The Kids' Right to Read Project sent the letter below to the school board and superintendent at Crook County Schools to oppose the ongoing ban on classroom use of The Absolutely True Diary of a Part-Time Indian by Sherman Alexie. After the superintendent removed the book in violation of district policy, a committee reviewed the book and voted to reinstate it. The book was returned to the library, but it remains suspended from classroom use while the superintendent, school board, and a committee review the district’s policies on instructional materials.
Rich Shultz, Superintendent
Board of Directors
Crook County School District
471 NE Ochoco Plaza Drive
Prineville, Oregon 97754
March 6, 2009
Dear Superintendent Shultz and Members of the Crook County School Board,
We write once again to protest the removal of The Absolutely True Diary of a Part-Time Indian by Sherman Alexie from ninth grade English classes at Crook County High School. We understand that after the superintendent removed the book in violation of district policy, a committee reviewed the book and voted 4-1 to reinstate it. We also understand that the book was returned to the library, but that it remains suspended from classroom use while the superintendent, school board, and a committee review the district’s policies on instructional materials. In our opinion, the ongoing ban of the book during the policy review process raises serious First Amendment concerns. We urge you to follow the advice of the committee that reviewed The Absolutely True Diary of a Part-Time Indian and reinstate it immediately.
The board did the right thing in assembling a committee of professionals to review the book, in keeping with its current policies. The decision of such a committee should only be reversed for educationally sound reasons. Even if the board finds it necessary to review its policies, this and any other challenged materials should remain in classrooms while the review process is completed.
The district’s current policies make plain that the board has responsibility under the First Amendment to uphold students’ right to read. The policy, “Public Complaints about the Curriculum/Instructional/Library Materials,” states that the school has a “responsibility to provide information” and that “No parent or group of parents has the right to determine the reading matter for students other than their own children” (policy code KLB). This, along with the decision of the review committee, argues strongly in favor of reinstating the book.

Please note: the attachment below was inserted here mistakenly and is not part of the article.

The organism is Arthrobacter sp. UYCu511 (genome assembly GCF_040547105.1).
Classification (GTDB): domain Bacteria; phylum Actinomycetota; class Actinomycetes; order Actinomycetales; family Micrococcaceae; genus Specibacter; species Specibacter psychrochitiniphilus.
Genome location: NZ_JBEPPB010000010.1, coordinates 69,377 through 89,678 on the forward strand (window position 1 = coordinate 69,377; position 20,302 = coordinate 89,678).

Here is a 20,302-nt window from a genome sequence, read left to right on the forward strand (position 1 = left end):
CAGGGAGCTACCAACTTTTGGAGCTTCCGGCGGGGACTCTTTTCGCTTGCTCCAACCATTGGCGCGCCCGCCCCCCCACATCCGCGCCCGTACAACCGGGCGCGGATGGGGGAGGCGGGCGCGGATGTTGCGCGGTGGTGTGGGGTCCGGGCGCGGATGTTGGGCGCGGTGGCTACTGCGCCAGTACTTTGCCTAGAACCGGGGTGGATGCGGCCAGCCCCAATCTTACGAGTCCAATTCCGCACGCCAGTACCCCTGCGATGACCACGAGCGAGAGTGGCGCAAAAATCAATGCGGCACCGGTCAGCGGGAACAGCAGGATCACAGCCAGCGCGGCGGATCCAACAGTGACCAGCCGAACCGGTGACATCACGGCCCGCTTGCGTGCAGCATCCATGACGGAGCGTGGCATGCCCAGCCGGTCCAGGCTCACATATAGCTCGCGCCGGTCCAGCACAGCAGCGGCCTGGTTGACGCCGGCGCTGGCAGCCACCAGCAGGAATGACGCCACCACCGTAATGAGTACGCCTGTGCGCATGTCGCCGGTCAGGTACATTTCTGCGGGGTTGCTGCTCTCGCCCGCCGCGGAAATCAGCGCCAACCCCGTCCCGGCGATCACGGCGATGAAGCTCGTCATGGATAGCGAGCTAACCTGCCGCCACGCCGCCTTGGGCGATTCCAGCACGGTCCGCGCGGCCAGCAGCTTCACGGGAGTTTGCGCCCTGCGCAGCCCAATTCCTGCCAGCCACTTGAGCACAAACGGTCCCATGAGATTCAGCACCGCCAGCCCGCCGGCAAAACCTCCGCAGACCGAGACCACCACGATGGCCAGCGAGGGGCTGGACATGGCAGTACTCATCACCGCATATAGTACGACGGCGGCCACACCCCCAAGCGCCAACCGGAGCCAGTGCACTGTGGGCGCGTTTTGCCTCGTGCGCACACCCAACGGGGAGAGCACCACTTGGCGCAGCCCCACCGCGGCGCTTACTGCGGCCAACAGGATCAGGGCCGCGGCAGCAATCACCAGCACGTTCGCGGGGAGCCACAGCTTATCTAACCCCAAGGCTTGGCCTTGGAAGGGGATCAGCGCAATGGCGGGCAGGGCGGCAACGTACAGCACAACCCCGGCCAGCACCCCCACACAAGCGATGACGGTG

It is well established that parents have no enforceable right to have their viewpoint reflected in the school curriculum. No parent has the right “to tell a public school what his or her child will and will not be taught.” Leebaert v. Harrington, 332 F.3d 134, 141 (2d Cir. 2003). Nor do parents have “a fundamental right generally to direct how a public school teaches their child.” Blau v. Fort Thomas Public School District, et al, 401 F.3d 381, 395 (6th Cir. 2005). Furthermore, the school has a constitutional obligation not to endorse or accommodate a particular perspective or viewpoint at the expense of alternative views: “Local school boards may not remove books from school libraries simply because they dislike the ideas contained in those books and seek by their removal to “prescribe what shall be orthodox in politics, nationalism, religion, or other matters of opinion.”” Board of Education, Island Trees Union Free School District No. 26 v. Pico, 457 U.S. 853, 872 (1982) (plurality opinion) citing West Virginia Board of Education v. Barnette, 319 U.S. 624, 642 (1943).
We strongly urge you to restore The Absolutely True Diary of a Part-Time Indian to ninth grade classrooms at Crook County High School and to uphold the First Amendment in the formulation of any policies concerning library and curriculum materials.
American Booksellers Foundation for Free Expression
National Coalition Against Censorship